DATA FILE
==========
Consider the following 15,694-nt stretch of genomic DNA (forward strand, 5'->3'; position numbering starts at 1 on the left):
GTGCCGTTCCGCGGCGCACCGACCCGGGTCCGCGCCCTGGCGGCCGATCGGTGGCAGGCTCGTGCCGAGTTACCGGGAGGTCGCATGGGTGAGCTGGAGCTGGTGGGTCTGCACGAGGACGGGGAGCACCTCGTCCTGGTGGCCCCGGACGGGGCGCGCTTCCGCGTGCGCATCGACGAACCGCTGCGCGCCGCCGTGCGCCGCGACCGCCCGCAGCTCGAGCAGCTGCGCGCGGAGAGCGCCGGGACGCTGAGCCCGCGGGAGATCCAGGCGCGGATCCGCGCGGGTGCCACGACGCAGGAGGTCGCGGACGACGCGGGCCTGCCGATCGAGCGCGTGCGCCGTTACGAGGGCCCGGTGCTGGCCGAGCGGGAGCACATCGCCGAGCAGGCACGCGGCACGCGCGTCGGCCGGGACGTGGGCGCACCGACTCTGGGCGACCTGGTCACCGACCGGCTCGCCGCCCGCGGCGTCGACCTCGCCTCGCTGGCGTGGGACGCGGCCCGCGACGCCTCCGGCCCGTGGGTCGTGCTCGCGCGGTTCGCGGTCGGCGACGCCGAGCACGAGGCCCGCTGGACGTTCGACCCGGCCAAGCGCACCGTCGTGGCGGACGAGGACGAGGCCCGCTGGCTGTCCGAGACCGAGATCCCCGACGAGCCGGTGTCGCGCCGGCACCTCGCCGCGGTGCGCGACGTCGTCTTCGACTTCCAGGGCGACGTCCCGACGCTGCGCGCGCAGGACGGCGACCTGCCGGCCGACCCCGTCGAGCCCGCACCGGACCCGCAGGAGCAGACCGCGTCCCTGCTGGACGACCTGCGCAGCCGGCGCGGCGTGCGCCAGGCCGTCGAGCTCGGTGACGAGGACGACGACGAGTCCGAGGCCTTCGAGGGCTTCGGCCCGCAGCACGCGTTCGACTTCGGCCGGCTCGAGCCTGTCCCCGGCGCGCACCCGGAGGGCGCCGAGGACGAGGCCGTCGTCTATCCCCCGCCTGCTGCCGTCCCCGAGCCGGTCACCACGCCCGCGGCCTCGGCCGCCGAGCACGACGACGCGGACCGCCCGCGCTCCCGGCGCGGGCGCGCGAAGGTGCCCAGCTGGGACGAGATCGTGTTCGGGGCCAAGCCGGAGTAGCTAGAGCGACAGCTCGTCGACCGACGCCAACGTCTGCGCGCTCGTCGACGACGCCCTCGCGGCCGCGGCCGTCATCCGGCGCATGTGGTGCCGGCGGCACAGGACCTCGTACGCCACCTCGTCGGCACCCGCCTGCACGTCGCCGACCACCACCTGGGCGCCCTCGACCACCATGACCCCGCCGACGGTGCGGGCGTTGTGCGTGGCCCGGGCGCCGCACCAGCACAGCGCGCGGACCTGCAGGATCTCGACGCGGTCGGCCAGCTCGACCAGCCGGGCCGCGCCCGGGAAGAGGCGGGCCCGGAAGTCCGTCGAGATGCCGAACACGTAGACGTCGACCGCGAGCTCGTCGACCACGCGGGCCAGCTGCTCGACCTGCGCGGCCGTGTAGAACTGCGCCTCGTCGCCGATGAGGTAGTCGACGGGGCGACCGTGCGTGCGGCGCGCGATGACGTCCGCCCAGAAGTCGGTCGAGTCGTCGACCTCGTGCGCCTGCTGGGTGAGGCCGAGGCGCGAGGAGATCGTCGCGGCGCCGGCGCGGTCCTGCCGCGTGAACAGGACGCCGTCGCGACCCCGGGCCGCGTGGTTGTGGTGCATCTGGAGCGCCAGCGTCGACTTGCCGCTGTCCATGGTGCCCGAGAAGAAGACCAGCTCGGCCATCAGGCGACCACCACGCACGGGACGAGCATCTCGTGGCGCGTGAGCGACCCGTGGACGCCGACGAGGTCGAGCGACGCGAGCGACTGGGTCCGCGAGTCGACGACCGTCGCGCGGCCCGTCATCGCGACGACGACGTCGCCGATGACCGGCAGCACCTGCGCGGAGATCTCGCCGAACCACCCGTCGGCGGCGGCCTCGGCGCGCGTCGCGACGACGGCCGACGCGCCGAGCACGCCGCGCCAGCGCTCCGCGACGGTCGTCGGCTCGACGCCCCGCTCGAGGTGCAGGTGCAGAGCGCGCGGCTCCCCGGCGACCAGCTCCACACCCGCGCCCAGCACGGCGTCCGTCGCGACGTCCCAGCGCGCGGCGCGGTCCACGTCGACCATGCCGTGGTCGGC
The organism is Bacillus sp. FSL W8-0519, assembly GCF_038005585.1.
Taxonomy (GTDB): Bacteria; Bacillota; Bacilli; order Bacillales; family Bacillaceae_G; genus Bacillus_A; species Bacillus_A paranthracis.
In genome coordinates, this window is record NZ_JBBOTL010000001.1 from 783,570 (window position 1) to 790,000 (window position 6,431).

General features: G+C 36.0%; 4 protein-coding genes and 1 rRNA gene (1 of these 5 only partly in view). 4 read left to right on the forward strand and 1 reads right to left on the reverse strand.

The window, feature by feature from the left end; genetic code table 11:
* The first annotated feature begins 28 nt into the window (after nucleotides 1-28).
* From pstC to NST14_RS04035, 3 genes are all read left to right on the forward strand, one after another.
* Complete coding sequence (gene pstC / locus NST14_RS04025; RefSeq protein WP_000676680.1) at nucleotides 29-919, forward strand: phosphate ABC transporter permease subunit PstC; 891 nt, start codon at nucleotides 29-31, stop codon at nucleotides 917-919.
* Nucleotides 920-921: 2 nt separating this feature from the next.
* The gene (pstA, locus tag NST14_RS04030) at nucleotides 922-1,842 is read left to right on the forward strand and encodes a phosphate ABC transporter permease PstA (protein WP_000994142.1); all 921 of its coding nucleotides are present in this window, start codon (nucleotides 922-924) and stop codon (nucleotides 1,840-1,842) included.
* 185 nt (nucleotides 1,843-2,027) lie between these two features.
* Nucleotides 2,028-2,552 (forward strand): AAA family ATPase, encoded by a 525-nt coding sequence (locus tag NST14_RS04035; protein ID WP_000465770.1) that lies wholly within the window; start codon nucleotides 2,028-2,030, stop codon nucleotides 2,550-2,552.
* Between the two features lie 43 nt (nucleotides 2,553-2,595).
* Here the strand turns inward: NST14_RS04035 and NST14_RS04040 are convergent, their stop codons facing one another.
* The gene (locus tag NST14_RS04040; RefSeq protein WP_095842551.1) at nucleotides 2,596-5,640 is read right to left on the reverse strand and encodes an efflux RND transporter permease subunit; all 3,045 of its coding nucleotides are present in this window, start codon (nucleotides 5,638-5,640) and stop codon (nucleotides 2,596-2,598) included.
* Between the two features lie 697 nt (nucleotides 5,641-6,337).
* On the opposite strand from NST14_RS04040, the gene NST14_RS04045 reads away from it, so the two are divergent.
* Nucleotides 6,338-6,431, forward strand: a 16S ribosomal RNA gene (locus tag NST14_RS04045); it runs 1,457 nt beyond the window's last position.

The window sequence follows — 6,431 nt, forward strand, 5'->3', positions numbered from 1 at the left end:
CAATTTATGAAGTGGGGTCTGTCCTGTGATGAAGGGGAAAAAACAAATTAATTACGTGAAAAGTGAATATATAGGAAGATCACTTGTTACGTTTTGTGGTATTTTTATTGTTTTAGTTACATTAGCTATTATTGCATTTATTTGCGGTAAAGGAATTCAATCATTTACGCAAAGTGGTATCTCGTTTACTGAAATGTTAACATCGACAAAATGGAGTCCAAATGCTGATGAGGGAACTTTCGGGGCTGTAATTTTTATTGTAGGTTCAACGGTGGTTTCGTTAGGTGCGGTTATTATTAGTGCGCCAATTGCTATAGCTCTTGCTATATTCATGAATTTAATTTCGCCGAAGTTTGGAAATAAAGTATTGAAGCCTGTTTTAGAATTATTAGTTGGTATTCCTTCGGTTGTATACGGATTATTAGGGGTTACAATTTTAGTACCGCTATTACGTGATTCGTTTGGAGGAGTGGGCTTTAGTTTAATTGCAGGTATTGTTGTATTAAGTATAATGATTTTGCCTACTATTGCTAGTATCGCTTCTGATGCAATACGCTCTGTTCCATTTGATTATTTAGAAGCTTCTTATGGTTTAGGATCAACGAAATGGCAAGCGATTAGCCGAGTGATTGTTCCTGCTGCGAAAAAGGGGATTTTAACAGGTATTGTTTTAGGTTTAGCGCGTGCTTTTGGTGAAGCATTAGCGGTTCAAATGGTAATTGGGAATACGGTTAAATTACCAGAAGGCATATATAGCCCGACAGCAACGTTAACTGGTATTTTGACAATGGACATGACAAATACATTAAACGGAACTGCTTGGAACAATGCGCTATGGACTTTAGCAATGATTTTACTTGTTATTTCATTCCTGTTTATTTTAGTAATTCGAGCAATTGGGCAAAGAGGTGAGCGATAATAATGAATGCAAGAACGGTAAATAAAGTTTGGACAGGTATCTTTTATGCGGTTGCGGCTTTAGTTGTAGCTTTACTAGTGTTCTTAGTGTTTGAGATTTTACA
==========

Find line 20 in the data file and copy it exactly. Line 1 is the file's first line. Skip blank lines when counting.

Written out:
* Nucleotides 6,338-6,431, forward strand: a 16S ribosomal RNA gene (locus tag NST14_RS04045); it runs 1,457 nt beyond the window's last position.